The phrase “boondocking” is frequently used to refer to parking and sleeping in areas that would not normally be considered “campgrounds,” while “boondocking” may also apply to any location where you camp without access to an RV connection system. Most RV campers and “vanlifers” who routinely travel long distances and need a place to park and sleep rely on these boondocking possibilities for their accommodations. Prepare ahead of time by checking in with companies, or go in and speak with the management to ensure that you are respecting the guidelines.

However, if you are knowledgeable enough about where you are permitted to park for the night, you will not be need to breach the law.

Casinos

The majority of casinos provide overnight RV parking with no facilities.

Casinos are ideal because of their buffet offerings and complimentary beverages (coffee and soda, of course). Most casinos also provide new customers with credit to use on the machines, which is ideal for those of us who need a little assistance from our companions.

Rest Areas

Check with each rest place to be sure. However, while not all rest places allow overnight camping in their parking lots, a large number do. Check with your state’s Department of Transportation ahead of time to avoid any problems later on in the process. In most cases, signs are posted at each parking lot stating that overnight parking is prohibited and that hourly parking limits apply.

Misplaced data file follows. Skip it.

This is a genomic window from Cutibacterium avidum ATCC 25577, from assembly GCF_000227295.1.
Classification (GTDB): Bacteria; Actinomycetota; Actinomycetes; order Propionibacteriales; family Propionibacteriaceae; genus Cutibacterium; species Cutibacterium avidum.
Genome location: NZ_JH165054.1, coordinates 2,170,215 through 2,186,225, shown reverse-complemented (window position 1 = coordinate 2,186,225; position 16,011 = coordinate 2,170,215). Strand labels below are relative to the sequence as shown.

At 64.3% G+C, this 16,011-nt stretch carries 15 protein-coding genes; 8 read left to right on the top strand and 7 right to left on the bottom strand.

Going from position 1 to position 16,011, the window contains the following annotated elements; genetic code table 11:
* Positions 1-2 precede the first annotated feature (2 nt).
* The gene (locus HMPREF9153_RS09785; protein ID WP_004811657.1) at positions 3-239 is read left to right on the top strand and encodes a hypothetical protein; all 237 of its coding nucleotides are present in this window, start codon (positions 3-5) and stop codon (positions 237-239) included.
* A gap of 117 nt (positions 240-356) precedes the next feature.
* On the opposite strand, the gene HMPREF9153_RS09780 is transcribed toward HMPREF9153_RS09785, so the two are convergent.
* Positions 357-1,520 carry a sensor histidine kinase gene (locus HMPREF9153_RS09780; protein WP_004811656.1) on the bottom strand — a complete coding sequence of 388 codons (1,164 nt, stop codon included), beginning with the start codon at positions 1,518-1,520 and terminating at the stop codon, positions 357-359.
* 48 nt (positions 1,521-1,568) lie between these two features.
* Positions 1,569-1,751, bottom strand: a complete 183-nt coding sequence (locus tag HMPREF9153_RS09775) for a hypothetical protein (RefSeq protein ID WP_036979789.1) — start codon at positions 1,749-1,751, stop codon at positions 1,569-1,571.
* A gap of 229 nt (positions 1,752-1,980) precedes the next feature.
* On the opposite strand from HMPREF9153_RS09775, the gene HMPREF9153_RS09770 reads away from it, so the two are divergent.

Truck Stops

In addition to providing showers and facilities, truck stops are a popular stop for travelers on long road trips. Showers will cost you a few dollars, but they’ll be well worth it after a few days in the bush, I promise. Many truck stops also include dump stations for RV waste tanks, which is convenient for RVers.

Walmart

Walmart offers free camping, so this wouldn’t be a comprehensive list without include it. For years, Walmart was the go-to place for RVers and vanlifers who were in a pinch. Walmarts, on the other hand, are not all created equal. The corporation has changed its policy to let each individual store to pick whether or not to provide free camping space. Calling ahead to find out will spare you a hassle, as well as the inconvenience of a 3 a.m. tap on the door. Check out our guide to free camping at Walmart for advice from Shari and Hutch, who live in their camper for the most of the year.

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Cracker Barrel

To put it another way, this effectively implies that you may live at Cracker Barrel, which for some may be a dream come true to work there. You are only permitted to stay for one night at a time. What is the most evident advantage? Breakfast, lunch, and supper are all available right outside your door.

Resources for Free Camping

  • The Dyrt’s Guide to Free Camping in National Forests
  • The Dyrt’s Guide to Free Camping in Oregon
  • The Dyrt’s Guide to Free Camping in Nevada
  • The Dyrt’s Guide to Free Camping in the Pacific Northwest
  • Free Camping in California: A Dyrt’s Guide
  • Wyoming Free Camping: The Dyrt’s Guide to Finding It
  • The Dyrt’s Guide to Free Camping in Florida
  • The Dyrt’s Guide to Free Camping in Florida
  • Map of the United States Forest Service
  • Boondockers Welcome
  • Freecampsites.net